NFL Referee Explains Why Controversial Patriots False Start Penalty Was Changed


FOXBORO, Mass. — The New England Patriots proved they are a better football team than the Tennessee Titans with a 35-14 win Saturday night, but that didn’t stop some fans from complaining about the defending champs benefiting from an overturned false start penalty that helped extend a scoring drive.

The Patriots were lined up to punt with 6:32 left in the second quarter. The Titans likely would have had good field position with a chance to tie the score at 14 before getting the ball again to begin the second half.

The Patriots long-snapper appeared to bob his head before snapping the ball, and Titans safety Brynden Trawick jumped into the neutral zone as a result. The original penalty was a false start on New England, but the officiating crew ended up changing the call to a neutral zone infraction on Tennessee, giving the Patriots an automatic first down.

Referee Ron Torbert was asked about the decision to change the false start call to a penalty on the Titans, and here is was he said, via a pool report:

Q: Will you go over the process that brought the crew from the false start penalty to the neutral zone infraction?
 
Torbert: Sure, the line judge saw a defensive lineman jump into the neutral zone, did not see the guard across from him move. The umpire saw the guard move and threw his flag for a false start, which is what we initially announced. When we got together and discussed it and pieced together that the defensive lineman across from the guard jumped in the neutral zone and caused the false start, that’s when we changed the ruling from a false start to a neutral zone infraction.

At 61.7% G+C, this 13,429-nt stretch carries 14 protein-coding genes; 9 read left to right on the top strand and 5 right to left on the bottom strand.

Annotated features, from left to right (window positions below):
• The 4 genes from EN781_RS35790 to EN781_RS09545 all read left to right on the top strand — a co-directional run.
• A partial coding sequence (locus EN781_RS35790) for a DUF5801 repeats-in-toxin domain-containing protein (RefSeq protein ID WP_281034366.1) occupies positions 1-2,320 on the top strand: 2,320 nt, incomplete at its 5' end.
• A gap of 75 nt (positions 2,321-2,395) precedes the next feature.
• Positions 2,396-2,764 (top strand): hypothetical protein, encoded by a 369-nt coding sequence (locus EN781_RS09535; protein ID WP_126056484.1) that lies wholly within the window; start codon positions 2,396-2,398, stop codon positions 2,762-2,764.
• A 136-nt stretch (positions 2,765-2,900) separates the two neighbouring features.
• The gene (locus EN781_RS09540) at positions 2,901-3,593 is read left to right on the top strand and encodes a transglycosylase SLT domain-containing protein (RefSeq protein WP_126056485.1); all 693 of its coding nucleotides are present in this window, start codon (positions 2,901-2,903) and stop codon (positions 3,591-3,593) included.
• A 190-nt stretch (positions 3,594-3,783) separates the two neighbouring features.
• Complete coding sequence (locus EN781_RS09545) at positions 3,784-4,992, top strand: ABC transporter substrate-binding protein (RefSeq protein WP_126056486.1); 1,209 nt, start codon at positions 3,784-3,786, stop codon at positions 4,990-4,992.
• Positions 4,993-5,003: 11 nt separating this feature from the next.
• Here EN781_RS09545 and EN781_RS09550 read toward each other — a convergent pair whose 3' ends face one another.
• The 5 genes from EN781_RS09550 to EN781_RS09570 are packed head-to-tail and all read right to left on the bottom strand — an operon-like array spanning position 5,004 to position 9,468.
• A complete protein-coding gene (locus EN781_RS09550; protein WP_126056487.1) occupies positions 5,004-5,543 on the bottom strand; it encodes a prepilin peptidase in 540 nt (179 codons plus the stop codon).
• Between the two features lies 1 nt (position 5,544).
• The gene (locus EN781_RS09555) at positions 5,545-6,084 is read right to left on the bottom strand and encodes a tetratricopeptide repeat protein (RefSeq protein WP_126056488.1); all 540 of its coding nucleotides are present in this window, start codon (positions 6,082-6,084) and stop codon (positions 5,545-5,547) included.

The Patriots, as they often do, took advantage of the second chance and completed a 91-yard scoring drive, capped by a touchdown pass from Tom Brady to wide receiver Chris Hogan. The score put the Pats up 21-7, making it very tough for the Titans to pull off an upset.

New England had the third-best penalty differential at home during the regular season, and the Patriots played Saturday’s Divisional Round matchup at Gillette Stadium because they led the AFC with a 13-3 record and were awarded homefield advantage throughout the playoffs as a result.

Favorable calls seem to go the home team’s way more often than not, and that’s one of many reasons why earning homefield advantage is so important.

Thumbnail photo via David Butler II/USA TODAY Sports

Source: NESN

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